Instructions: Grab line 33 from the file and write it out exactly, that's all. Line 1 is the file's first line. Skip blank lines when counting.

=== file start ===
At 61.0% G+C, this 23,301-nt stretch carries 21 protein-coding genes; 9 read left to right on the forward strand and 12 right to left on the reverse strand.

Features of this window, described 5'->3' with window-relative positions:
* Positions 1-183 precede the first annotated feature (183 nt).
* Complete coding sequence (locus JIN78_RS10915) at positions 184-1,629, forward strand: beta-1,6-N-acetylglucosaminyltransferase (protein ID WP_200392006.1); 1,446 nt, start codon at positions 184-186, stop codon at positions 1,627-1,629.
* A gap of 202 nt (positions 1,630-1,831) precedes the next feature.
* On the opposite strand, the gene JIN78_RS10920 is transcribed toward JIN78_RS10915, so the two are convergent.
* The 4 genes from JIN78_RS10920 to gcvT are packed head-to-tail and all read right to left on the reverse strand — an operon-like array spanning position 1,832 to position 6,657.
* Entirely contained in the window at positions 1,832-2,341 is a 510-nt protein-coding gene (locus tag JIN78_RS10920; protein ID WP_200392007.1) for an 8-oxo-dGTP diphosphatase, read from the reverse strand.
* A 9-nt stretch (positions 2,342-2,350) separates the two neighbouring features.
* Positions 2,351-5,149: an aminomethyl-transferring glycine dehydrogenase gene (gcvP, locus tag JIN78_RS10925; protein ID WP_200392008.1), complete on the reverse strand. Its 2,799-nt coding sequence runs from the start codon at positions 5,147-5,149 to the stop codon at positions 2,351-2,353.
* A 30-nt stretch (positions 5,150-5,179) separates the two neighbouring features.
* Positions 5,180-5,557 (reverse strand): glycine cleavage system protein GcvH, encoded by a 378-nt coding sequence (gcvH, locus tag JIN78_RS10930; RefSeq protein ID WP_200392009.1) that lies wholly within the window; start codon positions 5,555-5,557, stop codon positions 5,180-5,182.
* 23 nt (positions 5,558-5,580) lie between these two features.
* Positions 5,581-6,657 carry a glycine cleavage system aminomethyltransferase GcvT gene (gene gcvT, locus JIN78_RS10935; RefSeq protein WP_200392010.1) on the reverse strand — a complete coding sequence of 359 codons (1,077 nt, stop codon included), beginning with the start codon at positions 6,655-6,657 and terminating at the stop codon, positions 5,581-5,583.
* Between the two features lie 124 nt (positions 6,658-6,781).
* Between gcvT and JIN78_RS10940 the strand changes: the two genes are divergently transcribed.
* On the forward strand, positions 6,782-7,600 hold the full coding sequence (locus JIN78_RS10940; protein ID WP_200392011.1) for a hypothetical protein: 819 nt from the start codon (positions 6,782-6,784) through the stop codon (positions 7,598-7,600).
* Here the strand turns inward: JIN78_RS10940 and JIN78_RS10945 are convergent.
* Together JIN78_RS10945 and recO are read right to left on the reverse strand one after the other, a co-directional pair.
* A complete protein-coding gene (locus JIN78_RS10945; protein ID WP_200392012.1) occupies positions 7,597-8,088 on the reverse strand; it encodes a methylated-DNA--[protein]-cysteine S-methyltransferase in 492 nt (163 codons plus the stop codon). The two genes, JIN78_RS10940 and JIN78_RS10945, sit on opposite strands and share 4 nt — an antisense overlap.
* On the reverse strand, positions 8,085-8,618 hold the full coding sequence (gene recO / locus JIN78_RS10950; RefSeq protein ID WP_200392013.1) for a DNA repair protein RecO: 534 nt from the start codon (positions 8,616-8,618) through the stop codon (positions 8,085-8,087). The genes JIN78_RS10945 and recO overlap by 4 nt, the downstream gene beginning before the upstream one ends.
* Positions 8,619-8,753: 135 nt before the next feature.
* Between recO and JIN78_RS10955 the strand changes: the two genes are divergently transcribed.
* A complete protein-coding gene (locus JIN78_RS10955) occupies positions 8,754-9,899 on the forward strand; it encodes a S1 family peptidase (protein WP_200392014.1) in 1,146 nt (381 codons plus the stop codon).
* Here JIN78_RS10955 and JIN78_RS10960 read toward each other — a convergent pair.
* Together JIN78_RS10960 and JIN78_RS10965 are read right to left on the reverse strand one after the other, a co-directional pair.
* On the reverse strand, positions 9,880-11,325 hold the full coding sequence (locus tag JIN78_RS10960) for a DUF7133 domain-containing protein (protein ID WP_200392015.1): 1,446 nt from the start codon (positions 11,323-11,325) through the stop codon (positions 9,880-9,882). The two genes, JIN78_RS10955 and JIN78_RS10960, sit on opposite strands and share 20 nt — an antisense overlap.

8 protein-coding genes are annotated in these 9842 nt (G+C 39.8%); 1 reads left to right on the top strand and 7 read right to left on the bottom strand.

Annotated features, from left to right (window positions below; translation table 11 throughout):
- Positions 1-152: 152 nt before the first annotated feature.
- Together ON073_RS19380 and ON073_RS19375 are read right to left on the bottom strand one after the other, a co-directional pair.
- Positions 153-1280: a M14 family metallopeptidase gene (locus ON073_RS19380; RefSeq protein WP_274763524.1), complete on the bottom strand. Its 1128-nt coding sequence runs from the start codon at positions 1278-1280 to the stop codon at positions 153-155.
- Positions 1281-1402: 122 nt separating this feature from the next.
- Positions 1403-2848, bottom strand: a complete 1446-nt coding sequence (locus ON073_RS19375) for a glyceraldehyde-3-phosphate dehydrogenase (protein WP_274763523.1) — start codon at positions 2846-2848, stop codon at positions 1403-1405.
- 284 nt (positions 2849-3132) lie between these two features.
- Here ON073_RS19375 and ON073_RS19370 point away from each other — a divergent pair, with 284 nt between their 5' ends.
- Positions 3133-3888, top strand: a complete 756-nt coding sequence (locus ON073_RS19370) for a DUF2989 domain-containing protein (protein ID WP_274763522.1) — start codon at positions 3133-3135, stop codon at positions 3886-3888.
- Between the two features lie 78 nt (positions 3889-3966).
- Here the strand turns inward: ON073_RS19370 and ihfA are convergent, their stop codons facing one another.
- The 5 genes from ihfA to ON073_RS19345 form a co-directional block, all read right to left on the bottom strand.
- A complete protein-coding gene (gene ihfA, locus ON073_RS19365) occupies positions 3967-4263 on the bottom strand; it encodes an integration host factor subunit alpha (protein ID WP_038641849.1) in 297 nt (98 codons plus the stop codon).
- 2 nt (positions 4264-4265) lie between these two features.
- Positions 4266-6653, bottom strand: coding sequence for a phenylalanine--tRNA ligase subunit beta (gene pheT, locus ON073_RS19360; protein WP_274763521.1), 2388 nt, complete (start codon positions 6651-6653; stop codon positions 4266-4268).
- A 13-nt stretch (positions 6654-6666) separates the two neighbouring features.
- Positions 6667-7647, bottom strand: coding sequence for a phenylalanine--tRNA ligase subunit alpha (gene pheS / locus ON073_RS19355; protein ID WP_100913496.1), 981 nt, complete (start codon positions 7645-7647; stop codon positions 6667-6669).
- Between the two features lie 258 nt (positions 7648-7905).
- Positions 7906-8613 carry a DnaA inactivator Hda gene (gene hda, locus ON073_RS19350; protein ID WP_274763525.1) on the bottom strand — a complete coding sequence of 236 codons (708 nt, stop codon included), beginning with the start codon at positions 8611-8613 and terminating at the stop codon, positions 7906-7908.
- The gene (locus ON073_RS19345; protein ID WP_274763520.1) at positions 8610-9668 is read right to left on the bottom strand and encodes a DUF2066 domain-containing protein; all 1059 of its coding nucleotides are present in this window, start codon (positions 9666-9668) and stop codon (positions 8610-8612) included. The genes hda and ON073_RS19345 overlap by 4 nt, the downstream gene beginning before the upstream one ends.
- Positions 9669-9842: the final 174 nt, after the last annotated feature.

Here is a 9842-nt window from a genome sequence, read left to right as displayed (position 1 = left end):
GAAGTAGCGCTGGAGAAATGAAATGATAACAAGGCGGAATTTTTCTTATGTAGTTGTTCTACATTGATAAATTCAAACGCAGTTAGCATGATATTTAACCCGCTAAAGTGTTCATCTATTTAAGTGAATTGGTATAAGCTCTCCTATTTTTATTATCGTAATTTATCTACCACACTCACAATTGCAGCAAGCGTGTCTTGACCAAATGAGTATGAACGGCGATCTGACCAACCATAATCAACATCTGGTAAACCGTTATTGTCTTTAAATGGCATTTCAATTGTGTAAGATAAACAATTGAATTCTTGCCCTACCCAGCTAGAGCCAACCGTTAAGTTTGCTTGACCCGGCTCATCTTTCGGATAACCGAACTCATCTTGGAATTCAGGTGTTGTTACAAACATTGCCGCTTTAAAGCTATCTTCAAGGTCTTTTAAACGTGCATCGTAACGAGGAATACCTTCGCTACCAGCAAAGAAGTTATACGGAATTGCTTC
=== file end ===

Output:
- Positions 1281-1402: 122 nt separating this feature from the next.